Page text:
“The notion of the common good also extends to future generations. The global economic crises have made painfully obvious the detrimental effects of disregarding our common destiny, which cannot exclude those who come after us. We can no longer speak of sustainable development apart from intergenerational solidarity. Once we start to think about the kind of world we are leaving to future generations, we look at things differently; we realize that the world is a gift which we have freely received and must share with others. Since the world has been given to us, we can no longer view reality in a purely utilitarian way, in which efficiency and productivity are entirely geared to our individual benefit. Intergenerational solidarity is not optional, but rather a basic question of justice, since the world we have received also belongs to those who will follow us” (Laudato Si’, 159)
Answering Pope Francis’ urgent call in Laudato Si, I pledge to:
- Pray for and with creation
- Live more simply
- Advocate to protect our common home.
|Rose: What was the best part of your day?|
|Petal: what did you learn today?|
|Thorn: What was difficult for you in this day?|
- I give thanks to God for creation and for being wonderfully made.
Where did I feel God’s presence in creation today?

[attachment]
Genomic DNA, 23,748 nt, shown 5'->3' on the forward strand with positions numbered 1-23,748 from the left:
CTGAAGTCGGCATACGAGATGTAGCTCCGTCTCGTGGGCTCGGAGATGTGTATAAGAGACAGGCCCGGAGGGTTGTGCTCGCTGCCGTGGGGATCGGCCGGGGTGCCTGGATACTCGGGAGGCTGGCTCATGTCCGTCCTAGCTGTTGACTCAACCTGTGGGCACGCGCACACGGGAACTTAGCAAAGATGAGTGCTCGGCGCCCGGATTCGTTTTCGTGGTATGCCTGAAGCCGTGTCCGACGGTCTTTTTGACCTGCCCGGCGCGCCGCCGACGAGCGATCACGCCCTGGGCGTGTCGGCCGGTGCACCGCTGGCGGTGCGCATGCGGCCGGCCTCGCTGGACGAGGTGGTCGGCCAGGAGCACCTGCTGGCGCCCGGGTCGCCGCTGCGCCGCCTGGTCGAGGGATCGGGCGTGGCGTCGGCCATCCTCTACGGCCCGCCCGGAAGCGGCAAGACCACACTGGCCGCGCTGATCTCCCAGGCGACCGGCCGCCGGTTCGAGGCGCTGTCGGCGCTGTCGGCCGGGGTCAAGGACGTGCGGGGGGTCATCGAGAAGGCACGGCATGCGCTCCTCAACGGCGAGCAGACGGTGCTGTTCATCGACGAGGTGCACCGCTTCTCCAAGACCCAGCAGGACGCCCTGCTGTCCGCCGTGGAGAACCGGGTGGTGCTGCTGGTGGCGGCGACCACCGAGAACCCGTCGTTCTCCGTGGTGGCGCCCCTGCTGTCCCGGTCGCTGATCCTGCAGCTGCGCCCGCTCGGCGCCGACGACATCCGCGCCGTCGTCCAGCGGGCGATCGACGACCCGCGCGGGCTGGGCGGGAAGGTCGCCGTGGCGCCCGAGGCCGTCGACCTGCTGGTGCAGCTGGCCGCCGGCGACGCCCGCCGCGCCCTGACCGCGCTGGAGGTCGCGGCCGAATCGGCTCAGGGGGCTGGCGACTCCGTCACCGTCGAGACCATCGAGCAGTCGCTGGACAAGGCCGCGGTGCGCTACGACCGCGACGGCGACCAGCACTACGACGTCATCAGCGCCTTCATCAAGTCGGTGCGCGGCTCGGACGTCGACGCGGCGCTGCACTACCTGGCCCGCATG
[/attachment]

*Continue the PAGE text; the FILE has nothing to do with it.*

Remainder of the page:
- I ask for the grace to see creation as God does – in all its splendor and suffering.
Do I see the beauty of creation and hear the cries of the earth and the poor?
- I ask for the grace to look closely to see how my life choices impact creation and the poor and vulnerable.
What challenges or joys do I experience as I recall my care for creation? How can I turn away from a throwaway culture and instead stand in solidarity with creation and the poor?
- I ask for the grace of conversion towards ecological justice and reconciliation.
Where have I fallen short in caring for creation and my brothers and sisters? How do I ask for a conversion of heart?
- I ask for the grace to reconcile my relationship with God, creation and humanity, and to stand in solidarity through my actions.
How can I repair my relationship with creation and make choices consistent with my desire for reconciliation with creation?
- I offer a closing prayer for the earth and the vulnerable in our society.
Souce = http://www.ecologicalexamen.org
How to Promote Ecological Justice?
“Global interconnectedness has led to the emergence of a new political power, that of consumers and their associations. This is a phenomenon that needs to be further explored, as it contains positive elements to be encouraged as well as excesses to be avoided. It is good for people to realize that purchasing is always a moral — and not simply economic — act. Hence the consumer has a specific social responsibility, which goes hand-in- hand with the social responsibility of the enterprise. Consumers should be continually educated regarding their daily role, which can be exercised with respect for moral principles without diminishing the intrinsic economic rationality of the act of purchasing.”
-Pope Benedict XVI, Caritas in Veritate # 66